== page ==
On this latest visit, I went into the town to find streets clogged with war detritus, water and sewage pipes crumbled and buildings collapsed with their innards exposed to the elements. Barely a hundred people out of an estimated pre-war population of 70,000 have returned. Among them were the al-Khateeb family, who had reopened their ‘supermarket’, a small room on the ground floor of the building where they lived. Twenty-six-year-old Ghaith al-Khateeb was running the shop for his father, Issa. The young man offered me coffee and talked about life in Tadmor while Russian soldiers loitered outside.
He shed light on one point of contention: whether the army had aided civilians to evacuate or abandoned them in its hasty retreat in May 2015. He said, ‘The army facilitated the flow of the civilians. Some stayed, about 300 people.’ He had fled with his father, mother, two brothers and two sisters to relatives in Homs. They came back after the Syrian Army expelled ISIS in March 2016 and reopened the shop.
The Russians celebrated victory in Palmyra with a concert in the ancient theatre. On 5 May, Valery Gergiev conducted the Mariinsky Theatre Orchestra in performances of Prokofiev and Bach to an audience of Russian and Syrian military personnel. ‘We protest against barbarians who destroyed wonderful monuments of world culture,’ Gergiev declared. ‘We protest against the execution of people here on this great stage.’ Russian President Vladimir Putin appeared on a video screen to praise his troops for their ‘fight against terrorism without sparing their own lives’. The ceremony proved both premature and vainglorious. The following December, ISIS returned.
ISIS’s second conquest of Palmyra astonished everyone, and fed the belief in a Syrian government conspiracy to assist ISIS. Russian and American satellites should have spotted ISIS fighters speeding across the barren landscape and given US-backed rebels or the Syrian Army time to defend the city. Colonel Sami Ibrahim of Syria’s Military Media Department, sitting in a shaded bunker beside the T4 oil pumping station about forty miles west of Palmyra, said it did not happen that way. ‘The second time, they made use of some of the enclaves that were not liberated,’ he said. He showed me photographs of tunnels that the ISIS fighters dug into rock outside Palmyra, when they fled from the city in March 2016. The deep tunnels were covered in gravel as camouflage from aerial reconnaissance. ISIS did not come all the way across the desert from Raqqa, he insisted, but infiltrated from positions nearby. That December, the Syrian Army, with Russian air cover, was concentrating on the expulsion of rebels from eastern Aleppo. Aleppo became the decisive battle of the war, initiating the steady return of more and more territory to government control and undermining international support for the rebels.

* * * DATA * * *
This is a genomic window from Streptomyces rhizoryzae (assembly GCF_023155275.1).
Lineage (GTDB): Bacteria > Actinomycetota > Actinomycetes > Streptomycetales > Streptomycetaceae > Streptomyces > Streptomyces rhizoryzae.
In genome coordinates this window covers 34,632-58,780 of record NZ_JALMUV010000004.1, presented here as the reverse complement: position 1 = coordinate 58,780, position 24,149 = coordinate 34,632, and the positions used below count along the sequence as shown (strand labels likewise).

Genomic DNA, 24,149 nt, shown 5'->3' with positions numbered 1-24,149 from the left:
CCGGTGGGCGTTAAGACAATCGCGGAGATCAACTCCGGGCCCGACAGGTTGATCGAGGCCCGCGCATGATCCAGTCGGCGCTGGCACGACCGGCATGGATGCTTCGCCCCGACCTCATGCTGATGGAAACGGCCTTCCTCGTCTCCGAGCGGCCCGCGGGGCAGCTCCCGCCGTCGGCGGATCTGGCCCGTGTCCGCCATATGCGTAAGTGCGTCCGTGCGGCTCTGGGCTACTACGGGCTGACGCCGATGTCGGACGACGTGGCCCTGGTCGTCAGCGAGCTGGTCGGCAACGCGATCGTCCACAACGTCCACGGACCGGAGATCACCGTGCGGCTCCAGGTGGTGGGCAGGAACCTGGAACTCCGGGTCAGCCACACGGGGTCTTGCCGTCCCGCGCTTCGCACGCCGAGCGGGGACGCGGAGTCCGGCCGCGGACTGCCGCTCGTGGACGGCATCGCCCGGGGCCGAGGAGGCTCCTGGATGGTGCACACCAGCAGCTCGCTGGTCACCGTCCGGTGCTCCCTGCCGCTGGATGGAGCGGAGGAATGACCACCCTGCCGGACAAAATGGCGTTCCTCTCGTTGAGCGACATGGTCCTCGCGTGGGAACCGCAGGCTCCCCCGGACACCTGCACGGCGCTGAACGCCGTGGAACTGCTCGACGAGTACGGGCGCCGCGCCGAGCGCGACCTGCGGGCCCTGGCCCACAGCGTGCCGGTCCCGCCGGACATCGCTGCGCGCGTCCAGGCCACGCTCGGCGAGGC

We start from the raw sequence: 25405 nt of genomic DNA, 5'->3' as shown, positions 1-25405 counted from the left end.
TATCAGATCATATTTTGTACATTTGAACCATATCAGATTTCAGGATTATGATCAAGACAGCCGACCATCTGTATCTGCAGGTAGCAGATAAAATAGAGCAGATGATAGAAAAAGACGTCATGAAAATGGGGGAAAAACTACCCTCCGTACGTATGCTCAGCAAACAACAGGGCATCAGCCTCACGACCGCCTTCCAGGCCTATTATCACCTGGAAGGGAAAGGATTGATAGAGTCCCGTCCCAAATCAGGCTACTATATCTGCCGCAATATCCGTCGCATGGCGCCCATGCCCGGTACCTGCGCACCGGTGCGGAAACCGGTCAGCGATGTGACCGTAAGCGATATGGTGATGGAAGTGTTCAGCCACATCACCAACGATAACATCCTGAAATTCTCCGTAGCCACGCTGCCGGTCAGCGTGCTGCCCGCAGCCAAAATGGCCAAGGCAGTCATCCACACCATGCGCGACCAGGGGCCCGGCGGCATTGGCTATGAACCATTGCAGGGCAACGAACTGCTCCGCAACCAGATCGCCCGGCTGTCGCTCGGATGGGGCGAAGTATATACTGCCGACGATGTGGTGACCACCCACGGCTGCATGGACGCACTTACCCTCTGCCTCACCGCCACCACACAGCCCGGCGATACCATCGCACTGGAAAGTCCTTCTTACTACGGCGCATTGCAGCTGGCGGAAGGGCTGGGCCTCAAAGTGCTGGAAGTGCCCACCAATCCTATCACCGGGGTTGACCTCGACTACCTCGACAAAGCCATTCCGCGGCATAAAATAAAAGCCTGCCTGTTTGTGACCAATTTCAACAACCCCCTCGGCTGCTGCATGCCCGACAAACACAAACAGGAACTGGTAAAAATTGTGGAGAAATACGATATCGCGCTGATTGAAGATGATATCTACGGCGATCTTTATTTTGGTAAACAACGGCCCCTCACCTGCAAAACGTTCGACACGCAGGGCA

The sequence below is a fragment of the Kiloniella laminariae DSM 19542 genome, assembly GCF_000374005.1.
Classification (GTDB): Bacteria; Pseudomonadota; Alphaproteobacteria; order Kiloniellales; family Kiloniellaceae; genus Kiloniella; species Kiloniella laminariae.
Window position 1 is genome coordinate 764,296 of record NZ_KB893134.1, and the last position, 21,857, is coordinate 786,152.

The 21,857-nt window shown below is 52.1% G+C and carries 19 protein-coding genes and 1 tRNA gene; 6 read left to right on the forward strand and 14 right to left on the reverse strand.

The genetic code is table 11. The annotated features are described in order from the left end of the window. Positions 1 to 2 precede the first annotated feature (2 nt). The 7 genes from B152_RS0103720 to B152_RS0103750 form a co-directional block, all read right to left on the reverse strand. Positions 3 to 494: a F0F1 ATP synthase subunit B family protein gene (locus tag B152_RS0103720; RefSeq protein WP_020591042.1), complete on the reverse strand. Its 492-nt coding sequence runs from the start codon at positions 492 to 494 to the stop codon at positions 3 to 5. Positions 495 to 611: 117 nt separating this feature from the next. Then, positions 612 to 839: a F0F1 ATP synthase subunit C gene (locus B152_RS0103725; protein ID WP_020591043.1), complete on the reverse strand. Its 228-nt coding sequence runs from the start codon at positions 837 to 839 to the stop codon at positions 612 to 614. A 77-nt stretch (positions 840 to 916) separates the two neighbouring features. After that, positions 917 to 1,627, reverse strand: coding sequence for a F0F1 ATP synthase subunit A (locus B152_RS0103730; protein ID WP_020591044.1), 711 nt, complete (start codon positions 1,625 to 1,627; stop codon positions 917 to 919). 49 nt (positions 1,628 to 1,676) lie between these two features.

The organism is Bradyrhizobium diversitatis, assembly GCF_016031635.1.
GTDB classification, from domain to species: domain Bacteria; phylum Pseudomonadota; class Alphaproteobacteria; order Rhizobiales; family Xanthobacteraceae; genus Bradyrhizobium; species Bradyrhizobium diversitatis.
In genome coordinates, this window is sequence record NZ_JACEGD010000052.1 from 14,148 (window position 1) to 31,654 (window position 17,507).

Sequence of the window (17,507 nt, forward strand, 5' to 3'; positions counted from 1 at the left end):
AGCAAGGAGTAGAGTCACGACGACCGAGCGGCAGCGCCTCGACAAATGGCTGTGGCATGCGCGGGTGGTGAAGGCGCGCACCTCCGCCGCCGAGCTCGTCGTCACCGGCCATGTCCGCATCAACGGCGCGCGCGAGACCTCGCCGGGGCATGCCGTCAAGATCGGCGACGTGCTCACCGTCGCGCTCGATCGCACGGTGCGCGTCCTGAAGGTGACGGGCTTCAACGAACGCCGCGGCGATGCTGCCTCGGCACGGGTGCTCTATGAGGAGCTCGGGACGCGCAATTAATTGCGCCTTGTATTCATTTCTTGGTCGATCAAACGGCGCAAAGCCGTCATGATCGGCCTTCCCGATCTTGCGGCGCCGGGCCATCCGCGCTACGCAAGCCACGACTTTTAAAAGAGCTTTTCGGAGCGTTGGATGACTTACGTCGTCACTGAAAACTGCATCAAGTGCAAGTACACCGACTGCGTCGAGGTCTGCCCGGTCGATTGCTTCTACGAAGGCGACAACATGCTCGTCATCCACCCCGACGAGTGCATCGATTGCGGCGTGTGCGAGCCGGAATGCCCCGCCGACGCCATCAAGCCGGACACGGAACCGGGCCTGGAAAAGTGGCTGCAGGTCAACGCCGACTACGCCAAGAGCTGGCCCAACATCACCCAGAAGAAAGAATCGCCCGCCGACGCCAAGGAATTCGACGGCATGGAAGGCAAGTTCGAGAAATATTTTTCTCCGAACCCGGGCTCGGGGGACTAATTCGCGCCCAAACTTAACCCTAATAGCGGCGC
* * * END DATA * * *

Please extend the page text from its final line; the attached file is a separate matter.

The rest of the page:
On its return, ISIS resumed the destruction of ancient monuments and the execution of those it labelled kafirs, non-believers, until the army drove them out again in March 2017. The Khateeb family had again taken refuge in Homs and returned to Palmyra with the Syrian Army to reopen their shop. Khateeb led me from the modest grocery to a souvenir emporium below selling trinkets, small carpets, handmade mother-of-pearl boxes and plaster replicas of the Roman temples. ‘At first, we opened a supermarket,’ he explained. ‘We saw that souvenirs were in demand, so we concentrated on such items.’ The souvenir buyers were the Russian troops who patrolled Tadmor’s streets on foot, lodged in dispersed barracks, including one inside the Roman ruins, and appeared to act as a guarantee against a third ISIS invasion. One Russian soldier used his few words of Arabic to negotiate the price of postcards and mementos to send home. Another soldier examined several items under the glass counter without buying any, much to Khateeb’s amusement.